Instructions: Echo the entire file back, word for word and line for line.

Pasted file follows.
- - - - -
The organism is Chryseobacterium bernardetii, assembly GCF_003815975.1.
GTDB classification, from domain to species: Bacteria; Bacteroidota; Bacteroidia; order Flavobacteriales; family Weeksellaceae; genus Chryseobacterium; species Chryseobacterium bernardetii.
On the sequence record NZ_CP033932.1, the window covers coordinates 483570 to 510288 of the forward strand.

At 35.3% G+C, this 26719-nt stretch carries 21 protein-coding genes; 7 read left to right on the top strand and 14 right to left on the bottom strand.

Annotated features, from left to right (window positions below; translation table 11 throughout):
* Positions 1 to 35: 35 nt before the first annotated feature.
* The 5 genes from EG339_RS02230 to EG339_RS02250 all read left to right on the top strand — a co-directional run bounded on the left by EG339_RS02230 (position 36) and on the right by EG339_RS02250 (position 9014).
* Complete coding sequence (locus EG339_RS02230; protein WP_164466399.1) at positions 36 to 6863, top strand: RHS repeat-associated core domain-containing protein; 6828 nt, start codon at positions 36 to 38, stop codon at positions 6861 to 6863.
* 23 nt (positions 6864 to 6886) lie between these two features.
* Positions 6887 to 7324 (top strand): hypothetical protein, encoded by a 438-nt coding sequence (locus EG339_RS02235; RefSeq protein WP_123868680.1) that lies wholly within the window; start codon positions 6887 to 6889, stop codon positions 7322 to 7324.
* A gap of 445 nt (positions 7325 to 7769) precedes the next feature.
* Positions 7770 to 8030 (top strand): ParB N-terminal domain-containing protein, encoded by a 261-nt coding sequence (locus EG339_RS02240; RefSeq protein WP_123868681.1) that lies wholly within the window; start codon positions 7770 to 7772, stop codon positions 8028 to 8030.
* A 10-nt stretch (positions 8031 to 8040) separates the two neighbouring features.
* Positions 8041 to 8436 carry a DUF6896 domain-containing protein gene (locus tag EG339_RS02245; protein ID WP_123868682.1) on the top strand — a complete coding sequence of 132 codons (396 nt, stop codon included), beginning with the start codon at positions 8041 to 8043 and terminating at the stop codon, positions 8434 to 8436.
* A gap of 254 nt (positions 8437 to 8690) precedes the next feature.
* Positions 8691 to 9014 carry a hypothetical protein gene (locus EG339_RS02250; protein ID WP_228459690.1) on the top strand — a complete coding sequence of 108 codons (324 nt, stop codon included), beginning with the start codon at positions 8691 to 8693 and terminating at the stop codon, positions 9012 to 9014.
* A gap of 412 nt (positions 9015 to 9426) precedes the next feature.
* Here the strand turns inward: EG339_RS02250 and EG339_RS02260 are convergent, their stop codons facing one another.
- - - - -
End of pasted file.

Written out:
The organism is Chryseobacterium bernardetii, assembly GCF_003815975.1.
GTDB classification, from domain to species: Bacteria; Bacteroidota; Bacteroidia; order Flavobacteriales; family Weeksellaceae; genus Chryseobacterium; species Chryseobacterium bernardetii.
On the sequence record NZ_CP033932.1, the window covers coordinates 483570 to 510288 of the forward strand.

At 35.3% G+C, this 26719-nt stretch carries 21 protein-coding genes; 7 read left to right on the top strand and 14 right to left on the bottom strand.

Annotated features, from left to right (window positions below; translation table 11 throughout):
* Positions 1 to 35: 35 nt before the first annotated feature.
* The 5 genes from EG339_RS02230 to EG339_RS02250 all read left to right on the top strand — a co-directional run bounded on the left by EG339_RS02230 (position 36) and on the right by EG339_RS02250 (position 9014).
* Complete coding sequence (locus EG339_RS02230; protein WP_164466399.1) at positions 36 to 6863, top strand: RHS repeat-associated core domain-containing protein; 6828 nt, start codon at positions 36 to 38, stop codon at positions 6861 to 6863.
* 23 nt (positions 6864 to 6886) lie between these two features.
* Positions 6887 to 7324 (top strand): hypothetical protein, encoded by a 438-nt coding sequence (locus EG339_RS02235; RefSeq protein WP_123868680.1) that lies wholly within the window; start codon positions 6887 to 6889, stop codon positions 7322 to 7324.
* A gap of 445 nt (positions 7325 to 7769) precedes the next feature.
* Positions 7770 to 8030 (top strand): ParB N-terminal domain-containing protein, encoded by a 261-nt coding sequence (locus EG339_RS02240; RefSeq protein WP_123868681.1) that lies wholly within the window; start codon positions 7770 to 7772, stop codon positions 8028 to 8030.
* A 10-nt stretch (positions 8031 to 8040) separates the two neighbouring features.
* Positions 8041 to 8436 carry a DUF6896 domain-containing protein gene (locus tag EG339_RS02245; protein ID WP_123868682.1) on the top strand — a complete coding sequence of 132 codons (396 nt, stop codon included), beginning with the start codon at positions 8041 to 8043 and terminating at the stop codon, positions 8434 to 8436.
* A gap of 254 nt (positions 8437 to 8690) precedes the next feature.
* Positions 8691 to 9014 carry a hypothetical protein gene (locus EG339_RS02250; protein ID WP_228459690.1) on the top strand — a complete coding sequence of 108 codons (324 nt, stop codon included), beginning with the start codon at positions 8691 to 8693 and terminating at the stop codon, positions 9012 to 9014.
* A gap of 412 nt (positions 9015 to 9426) precedes the next feature.
* Here the strand turns inward: EG339_RS02250 and EG339_RS02260 are convergent, their stop codons facing one another.